Mitochondrial TRAP1 regulates the unfolded protein response in the endoplasmic reticulum

ArticleinNeurochemistry International 58(8):880-7 · February 2011with22 Reads
Impact Factor: 3.09 · DOI: 10.1016/j.neuint.2011.02.015 · Source: PubMed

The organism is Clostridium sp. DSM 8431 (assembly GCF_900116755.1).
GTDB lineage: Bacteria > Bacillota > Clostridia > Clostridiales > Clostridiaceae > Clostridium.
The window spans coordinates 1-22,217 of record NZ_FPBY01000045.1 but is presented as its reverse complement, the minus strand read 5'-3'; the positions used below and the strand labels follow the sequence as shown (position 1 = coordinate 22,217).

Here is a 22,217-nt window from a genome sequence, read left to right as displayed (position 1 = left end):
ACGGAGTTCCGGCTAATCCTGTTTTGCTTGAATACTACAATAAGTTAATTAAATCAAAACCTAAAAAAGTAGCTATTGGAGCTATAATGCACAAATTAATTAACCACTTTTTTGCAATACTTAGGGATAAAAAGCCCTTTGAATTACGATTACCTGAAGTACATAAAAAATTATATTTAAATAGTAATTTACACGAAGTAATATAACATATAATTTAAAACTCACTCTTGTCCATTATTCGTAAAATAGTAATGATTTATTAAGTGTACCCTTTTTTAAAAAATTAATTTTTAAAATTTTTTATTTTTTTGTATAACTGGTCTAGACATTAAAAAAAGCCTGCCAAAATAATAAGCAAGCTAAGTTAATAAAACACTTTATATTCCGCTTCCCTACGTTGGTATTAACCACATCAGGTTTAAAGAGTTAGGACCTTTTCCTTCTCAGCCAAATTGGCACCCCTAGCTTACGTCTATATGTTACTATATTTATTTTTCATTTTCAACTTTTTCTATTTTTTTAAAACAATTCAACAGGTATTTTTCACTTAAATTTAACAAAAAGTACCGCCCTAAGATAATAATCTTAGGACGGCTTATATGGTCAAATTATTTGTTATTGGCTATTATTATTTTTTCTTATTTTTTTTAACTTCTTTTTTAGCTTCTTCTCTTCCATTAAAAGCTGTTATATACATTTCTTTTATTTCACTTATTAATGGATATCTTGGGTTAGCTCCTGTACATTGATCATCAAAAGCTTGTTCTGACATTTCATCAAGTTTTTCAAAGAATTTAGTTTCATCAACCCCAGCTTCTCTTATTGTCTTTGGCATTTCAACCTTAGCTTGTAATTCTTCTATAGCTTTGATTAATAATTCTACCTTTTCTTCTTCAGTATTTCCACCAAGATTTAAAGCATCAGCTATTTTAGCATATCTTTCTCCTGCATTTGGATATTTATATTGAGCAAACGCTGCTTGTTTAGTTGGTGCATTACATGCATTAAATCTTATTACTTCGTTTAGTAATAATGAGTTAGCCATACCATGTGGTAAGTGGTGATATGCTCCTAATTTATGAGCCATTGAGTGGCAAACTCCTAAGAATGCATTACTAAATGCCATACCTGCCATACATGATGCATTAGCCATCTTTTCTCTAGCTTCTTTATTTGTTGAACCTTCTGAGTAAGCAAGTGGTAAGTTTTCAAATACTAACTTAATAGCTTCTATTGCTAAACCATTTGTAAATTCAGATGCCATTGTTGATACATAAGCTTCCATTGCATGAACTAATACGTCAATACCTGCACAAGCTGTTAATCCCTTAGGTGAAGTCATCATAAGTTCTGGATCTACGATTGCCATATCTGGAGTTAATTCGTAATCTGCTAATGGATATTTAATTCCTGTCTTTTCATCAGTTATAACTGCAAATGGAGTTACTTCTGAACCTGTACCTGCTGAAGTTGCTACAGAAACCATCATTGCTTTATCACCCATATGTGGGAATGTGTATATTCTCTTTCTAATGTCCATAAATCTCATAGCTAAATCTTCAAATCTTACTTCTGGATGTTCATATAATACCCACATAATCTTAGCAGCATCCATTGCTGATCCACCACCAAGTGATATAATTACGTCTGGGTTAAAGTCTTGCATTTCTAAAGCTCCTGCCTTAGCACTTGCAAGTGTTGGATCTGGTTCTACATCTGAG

Stress in mitochondria or the endoplasmic reticulum (ER) independently causes cell death. Recently, it was reported that ER stress causes mitochondrial dysfunction via p53-upregulated modulator of apoptosis (PUMA). However, little is known regarding the mitochondria molecules that mediate ER dysfunction. The present study revealed that tumor necrosis factor receptor-associated protein 1 (TRAP1), which localizes in the mitochondria, is associated with the unfolded protein response (UPR) in the ER. TRAP1 knockdown activated the ER-resident caspase-4, which is activated by ER stress, to induce cell death in humans. However, TRAP1 knockdown cells did not show a significant increase in the level of cell death at least within 24 h after early phase of ER stress in comparison with that of the control cells. This finding could be attributed to a number of reasons. TRAP1 knockdown failed to activate caspase-9, which is activated by activated caspase-4. In addition, TRAP1 knockdown increased the basal level of GRP78/BiP expression, which protects cells, and decreased the basal level of C/EBP homologous protein (CHOP) expression, which induces cell death, even under ER stress. Thus, the present study revealed that mitochondria could be a potential regulator of the UPR in the ER through mitochondrial TRAP1.